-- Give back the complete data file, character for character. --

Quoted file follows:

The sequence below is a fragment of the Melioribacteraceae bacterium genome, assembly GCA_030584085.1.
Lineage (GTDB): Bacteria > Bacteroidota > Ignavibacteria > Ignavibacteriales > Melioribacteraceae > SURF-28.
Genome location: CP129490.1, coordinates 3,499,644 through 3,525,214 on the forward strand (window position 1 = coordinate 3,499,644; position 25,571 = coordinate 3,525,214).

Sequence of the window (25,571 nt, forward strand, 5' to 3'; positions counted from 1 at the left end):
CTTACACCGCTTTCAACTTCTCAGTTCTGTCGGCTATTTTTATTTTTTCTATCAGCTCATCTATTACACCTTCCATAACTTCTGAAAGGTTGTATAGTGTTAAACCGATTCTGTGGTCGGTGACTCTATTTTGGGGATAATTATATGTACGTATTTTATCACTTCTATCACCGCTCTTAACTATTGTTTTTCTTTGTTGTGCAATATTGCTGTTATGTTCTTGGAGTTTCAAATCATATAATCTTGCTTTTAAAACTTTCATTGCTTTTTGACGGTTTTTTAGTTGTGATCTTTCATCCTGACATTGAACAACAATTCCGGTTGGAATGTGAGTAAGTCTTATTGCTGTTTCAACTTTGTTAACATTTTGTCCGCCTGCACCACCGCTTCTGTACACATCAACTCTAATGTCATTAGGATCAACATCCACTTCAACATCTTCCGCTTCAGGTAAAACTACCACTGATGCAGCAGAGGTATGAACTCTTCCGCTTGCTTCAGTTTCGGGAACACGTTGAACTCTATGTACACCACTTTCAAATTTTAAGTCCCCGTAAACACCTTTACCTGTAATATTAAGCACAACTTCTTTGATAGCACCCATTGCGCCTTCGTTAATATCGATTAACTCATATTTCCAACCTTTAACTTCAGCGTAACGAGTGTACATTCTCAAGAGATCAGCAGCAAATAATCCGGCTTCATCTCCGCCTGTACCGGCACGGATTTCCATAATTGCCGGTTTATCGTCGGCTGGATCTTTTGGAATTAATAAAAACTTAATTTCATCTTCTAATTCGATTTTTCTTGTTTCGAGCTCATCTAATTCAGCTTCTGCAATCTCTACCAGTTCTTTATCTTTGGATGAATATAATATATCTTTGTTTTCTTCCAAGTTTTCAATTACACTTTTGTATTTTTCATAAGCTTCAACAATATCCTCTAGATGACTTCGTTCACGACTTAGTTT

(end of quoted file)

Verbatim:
The sequence below is a fragment of the Melioribacteraceae bacterium genome, assembly GCA_030584085.1.
Lineage (GTDB): Bacteria > Bacteroidota > Ignavibacteria > Ignavibacteriales > Melioribacteraceae > SURF-28.
Genome location: CP129490.1, coordinates 3,499,644 through 3,525,214 on the forward strand (window position 1 = coordinate 3,499,644; position 25,571 = coordinate 3,525,214).

Sequence of the window (25,571 nt, forward strand, 5' to 3'; positions counted from 1 at the left end):
CTTACACCGCTTTCAACTTCTCAGTTCTGTCGGCTATTTTTATTTTTTCTATCAGCTCATCTATTACACCTTCCATAACTTCTGAAAGGTTGTATAGTGTTAAACCGATTCTGTGGTCGGTGACTCTATTTTGGGGATAATTATATGTACGTATTTTATCACTTCTATCACCGCTCTTAACTATTGTTTTTCTTTGTTGTGCAATATTGCTGTTATGTTCTTGGAGTTTCAAATCATATAATCTTGCTTTTAAAACTTTCATTGCTTTTTGACGGTTTTTTAGTTGTGATCTTTCATCCTGACATTGAACAACAATTCCGGTTGGAATGTGAGTAAGTCTTATTGCTGTTTCAACTTTGTTAACATTTTGTCCGCCTGCACCACCGCTTCTGTACACATCAACTCTAATGTCATTAGGATCAACATCCACTTCAACATCTTCCGCTTCAGGTAAAACTACCACTGATGCAGCAGAGGTATGAACTCTTCCGCTTGCTTCAGTTTCGGGAACACGTTGAACTCTATGTACACCACTTTCAAATTTTAAGTCCCCGTAAACACCTTTACCTGTAATATTAAGCACAACTTCTTTGATAGCACCCATTGCGCCTTCGTTAATATCGATTAACTCATATTTCCAACCTTTAACTTCAGCGTAACGAGTGTACATTCTCAAGAGATCAGCAGCAAATAATCCGGCTTCATCTCCGCCTGTACCGGCACGGATTTCCATAATTGCCGGTTTATCGTCGGCTGGATCTTTTGGAATTAATAAAAACTTAATTTCATCTTCTAATTCGATTTTTCTTGTTTCGAGCTCATCTAATTCAGCTTCTGCAATCTCTACCAGTTCTTTATCTTTGGATGAATATAATATATCTTTGTTTTCTTCCAAGTTTTCAATTACACTTTTGTATTTTTCATAAGCTTCAACAATATCCTCTAGATGACTTCGTTCACGACTTAGTTT